Any sociological account of the rise of eating disorders is almost certain to acknowledge them to be a reaction to the cultural heritage that their sufferers are burdened by. The rise of eating disorders clearly shows them to be an almost exclusively western phenomenon, and a by-product of the modern culture of consumption and media influence. While there had been documented cases of eating disorders prior to the 1980’s, since that decade anorexia and bulimia have both reached almost epidemic proportions, while the average weight of a white westerner is ballooning, with comfort eating and compulsive overeating becoming more and more prevalent. Therefore, this essay attempts to account for the rise of eating disorders by looking to the culture that has fostered them.
It is perhaps the domineering role taken up by medical discourse in the discussion of eating disorders that has led to the unspoken denial that they have a firm cultural foundation. Sociology has not, I feel, played a full enough role attempting to find a solution for a blatantly social problem, although many pioneering moves have been made. According to Susie Orbach anorexia “represents one extreme on a continuum on which all women today find themselves”, all are vulnerable to “requirement of the cultural construction of femininity”(Bordo 1993:47); while feminists such as Chernin have also looked at anorexia as the extreme product of this society’s obsession with weight (Clarke et al 1988).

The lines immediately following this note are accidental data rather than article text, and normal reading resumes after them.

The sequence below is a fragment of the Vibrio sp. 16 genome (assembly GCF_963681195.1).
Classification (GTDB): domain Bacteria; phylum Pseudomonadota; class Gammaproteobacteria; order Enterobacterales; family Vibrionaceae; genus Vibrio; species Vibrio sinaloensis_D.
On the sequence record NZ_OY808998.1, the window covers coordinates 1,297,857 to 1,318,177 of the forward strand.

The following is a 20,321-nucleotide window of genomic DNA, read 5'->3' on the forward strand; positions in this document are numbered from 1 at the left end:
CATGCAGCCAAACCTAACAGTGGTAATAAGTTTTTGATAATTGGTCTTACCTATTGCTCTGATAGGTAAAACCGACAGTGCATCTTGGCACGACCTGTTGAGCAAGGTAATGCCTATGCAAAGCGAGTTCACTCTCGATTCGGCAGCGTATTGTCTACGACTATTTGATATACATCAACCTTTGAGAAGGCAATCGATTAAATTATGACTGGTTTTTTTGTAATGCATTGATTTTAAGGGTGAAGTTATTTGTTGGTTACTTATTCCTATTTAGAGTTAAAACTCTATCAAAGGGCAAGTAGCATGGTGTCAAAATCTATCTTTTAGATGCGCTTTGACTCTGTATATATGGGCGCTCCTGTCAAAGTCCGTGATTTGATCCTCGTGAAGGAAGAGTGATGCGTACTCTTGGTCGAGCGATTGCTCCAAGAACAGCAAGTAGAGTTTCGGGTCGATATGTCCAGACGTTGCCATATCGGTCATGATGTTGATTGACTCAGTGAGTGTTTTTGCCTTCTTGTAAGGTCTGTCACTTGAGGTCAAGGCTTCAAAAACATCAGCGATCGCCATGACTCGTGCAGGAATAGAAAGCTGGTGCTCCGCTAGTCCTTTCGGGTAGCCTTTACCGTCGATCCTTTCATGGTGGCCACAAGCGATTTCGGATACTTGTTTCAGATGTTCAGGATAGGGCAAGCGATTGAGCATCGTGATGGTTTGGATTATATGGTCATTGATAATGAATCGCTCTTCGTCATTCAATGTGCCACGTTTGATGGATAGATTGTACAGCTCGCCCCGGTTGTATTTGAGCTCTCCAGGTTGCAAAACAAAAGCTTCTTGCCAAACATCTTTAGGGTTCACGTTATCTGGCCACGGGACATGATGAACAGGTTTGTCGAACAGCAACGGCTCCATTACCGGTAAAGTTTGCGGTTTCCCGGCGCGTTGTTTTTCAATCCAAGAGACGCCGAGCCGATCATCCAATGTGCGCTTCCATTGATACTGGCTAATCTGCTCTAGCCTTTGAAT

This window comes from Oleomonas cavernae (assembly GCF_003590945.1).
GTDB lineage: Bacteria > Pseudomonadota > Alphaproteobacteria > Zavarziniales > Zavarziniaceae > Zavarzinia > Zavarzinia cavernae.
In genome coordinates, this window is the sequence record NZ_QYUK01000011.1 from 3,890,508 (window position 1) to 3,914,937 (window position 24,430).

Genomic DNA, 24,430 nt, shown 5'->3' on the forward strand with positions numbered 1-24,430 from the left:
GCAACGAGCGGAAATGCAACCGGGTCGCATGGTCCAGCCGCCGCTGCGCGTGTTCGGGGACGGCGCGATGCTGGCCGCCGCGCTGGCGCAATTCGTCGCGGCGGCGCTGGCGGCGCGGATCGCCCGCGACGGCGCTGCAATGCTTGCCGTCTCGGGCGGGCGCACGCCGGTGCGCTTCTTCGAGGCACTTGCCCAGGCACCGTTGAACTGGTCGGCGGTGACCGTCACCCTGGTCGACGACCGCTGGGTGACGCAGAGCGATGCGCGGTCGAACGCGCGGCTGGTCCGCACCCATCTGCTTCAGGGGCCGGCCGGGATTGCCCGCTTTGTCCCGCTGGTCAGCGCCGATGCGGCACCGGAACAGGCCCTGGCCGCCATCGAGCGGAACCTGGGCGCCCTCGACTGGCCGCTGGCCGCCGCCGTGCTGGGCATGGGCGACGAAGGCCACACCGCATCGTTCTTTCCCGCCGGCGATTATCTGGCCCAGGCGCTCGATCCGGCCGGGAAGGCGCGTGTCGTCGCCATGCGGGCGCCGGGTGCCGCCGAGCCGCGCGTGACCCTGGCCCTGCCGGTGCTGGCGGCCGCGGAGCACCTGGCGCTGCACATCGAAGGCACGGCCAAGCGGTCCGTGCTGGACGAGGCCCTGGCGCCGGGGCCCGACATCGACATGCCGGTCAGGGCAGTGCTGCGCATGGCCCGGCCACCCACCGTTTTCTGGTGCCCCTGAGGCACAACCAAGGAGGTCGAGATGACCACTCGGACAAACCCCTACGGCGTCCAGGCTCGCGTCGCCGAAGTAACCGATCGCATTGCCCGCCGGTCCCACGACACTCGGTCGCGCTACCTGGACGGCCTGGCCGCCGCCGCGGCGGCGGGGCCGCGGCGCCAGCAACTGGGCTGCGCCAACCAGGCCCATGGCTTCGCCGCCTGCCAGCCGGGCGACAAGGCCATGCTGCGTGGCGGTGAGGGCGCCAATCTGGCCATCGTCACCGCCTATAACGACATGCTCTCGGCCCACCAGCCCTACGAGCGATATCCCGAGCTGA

While it may be true that “your true self…lies immeasurably above that which you usually take to be yourself”1 this is a credo that many western women do not take to heart. Through the perceived mindset of society, an illogical ideal of what constitutes beauty, (often cemented by media representations of beauty), there appears to be a universal fall in self-esteem. There is huge cultural importance placed on thinness, and all society is expected to compete with their own genetic make-up to achieve the perfect form. The western socio-cultural physical ideal is the slim muscular form, and the pressure placed upon us to attain this is the root cause of eating disorders. There are many close similarities between the values of those with eating disorders and the rest of the female population, in fact the only major difference appears to be that sufferers have gone too far.
All those suffering with eating disorders choose varying positions in relation to the social ideal, rushing to embrace it or flee it in their differing ways. Anorexics are willing to starve themselves to attain it, compulsive overeaters not only reject it but strive to oppose it, while bulimics become ensnared in a masochistic cycle of bingeing and purging as they struggle internally with the desire to consume and the desire to conform. Bulimia embodies the unstable double bind of consumer capitalism. Anorexia and obesity are opposing approaches to trying to find a solution to this double bind. Backlash against this ideal has on one hand produced a mentality of “I want to walk in the snow and not leave a footprint”2; and on the other has produced women such as the American Carol Yager, who died in her sleep aged thirty-four years weighing a colossal 114st – cause of death, crushed by her own body-weight. These extremes exhibit how the monster we have created is now turning to destroy us. Continue reading “The Rise of Eating Disorders”